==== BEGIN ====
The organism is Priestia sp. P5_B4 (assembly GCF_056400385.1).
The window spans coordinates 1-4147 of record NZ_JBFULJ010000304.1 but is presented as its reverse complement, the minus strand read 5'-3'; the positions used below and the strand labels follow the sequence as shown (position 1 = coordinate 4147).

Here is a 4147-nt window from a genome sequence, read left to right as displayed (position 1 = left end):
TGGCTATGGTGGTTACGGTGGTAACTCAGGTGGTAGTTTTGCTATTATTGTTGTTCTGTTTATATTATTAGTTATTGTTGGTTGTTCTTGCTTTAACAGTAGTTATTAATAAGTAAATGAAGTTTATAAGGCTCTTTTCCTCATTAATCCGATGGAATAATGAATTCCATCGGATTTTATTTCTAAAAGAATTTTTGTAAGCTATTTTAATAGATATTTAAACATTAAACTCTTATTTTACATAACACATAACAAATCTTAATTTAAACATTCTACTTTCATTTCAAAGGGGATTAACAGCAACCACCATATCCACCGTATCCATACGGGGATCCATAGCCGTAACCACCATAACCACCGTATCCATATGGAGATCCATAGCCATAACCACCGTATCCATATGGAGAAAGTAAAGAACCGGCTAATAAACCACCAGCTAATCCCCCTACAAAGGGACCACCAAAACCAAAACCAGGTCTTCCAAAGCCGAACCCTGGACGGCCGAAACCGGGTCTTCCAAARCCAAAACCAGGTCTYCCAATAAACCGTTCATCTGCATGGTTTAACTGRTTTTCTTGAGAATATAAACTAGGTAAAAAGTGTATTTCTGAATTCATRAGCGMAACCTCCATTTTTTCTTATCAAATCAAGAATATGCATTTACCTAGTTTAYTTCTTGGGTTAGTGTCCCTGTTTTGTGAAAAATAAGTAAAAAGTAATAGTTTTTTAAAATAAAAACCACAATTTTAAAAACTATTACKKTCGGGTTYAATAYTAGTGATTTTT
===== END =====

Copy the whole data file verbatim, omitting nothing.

The organism is Priestia sp. P5_B4 (assembly GCF_056400385.1).
The window spans coordinates 1-4147 of record NZ_JBFULJ010000304.1 but is presented as its reverse complement, the minus strand read 5'-3'; the positions used below and the strand labels follow the sequence as shown (position 1 = coordinate 4147).

Here is a 4147-nt window from a genome sequence, read left to right as displayed (position 1 = left end):
TGGCTATGGTGGTTACGGTGGTAACTCAGGTGGTAGTTTTGCTATTATTGTTGTTCTGTTTATATTATTAGTTATTGTTGGTTGTTCTTGCTTTAACAGTAGTTATTAATAAGTAAATGAAGTTTATAAGGCTCTTTTCCTCATTAATCCGATGGAATAATGAATTCCATCGGATTTTATTTCTAAAAGAATTTTTGTAAGCTATTTTAATAGATATTTAAACATTAAACTCTTATTTTACATAACACATAACAAATCTTAATTTAAACATTCTACTTTCATTTCAAAGGGGATTAACAGCAACCACCATATCCACCGTATCCATACGGGGATCCATAGCCGTAACCACCATAACCACCGTATCCATATGGAGATCCATAGCCATAACCACCGTATCCATATGGAGAAAGTAAAGAACCGGCTAATAAACCACCAGCTAATCCCCCTACAAAGGGACCACCAAAACCAAAACCAGGTCTTCCAAAGCCGAACCCTGGACGGCCGAAACCGGGTCTTCCAAARCCAAAACCAGGTCTYCCAATAAACCGTTCATCTGCATGGTTTAACTGRTTTTCTTGAGAATATAAACTAGGTAAAAAGTGTATTTCTGAATTCATRAGCGMAACCTCCATTTTTTCTTATCAAATCAAGAATATGCATTTACCTAGTTTAYTTCTTGGGTTAGTGTCCCTGTTTTGTGAAAAATAAGTAAAAAGTAATAGTTTTTTAAAATAAAAACCACAATTTTAAAAACTATTACKKTCGGGTTYAATAYTAGTGATTTTT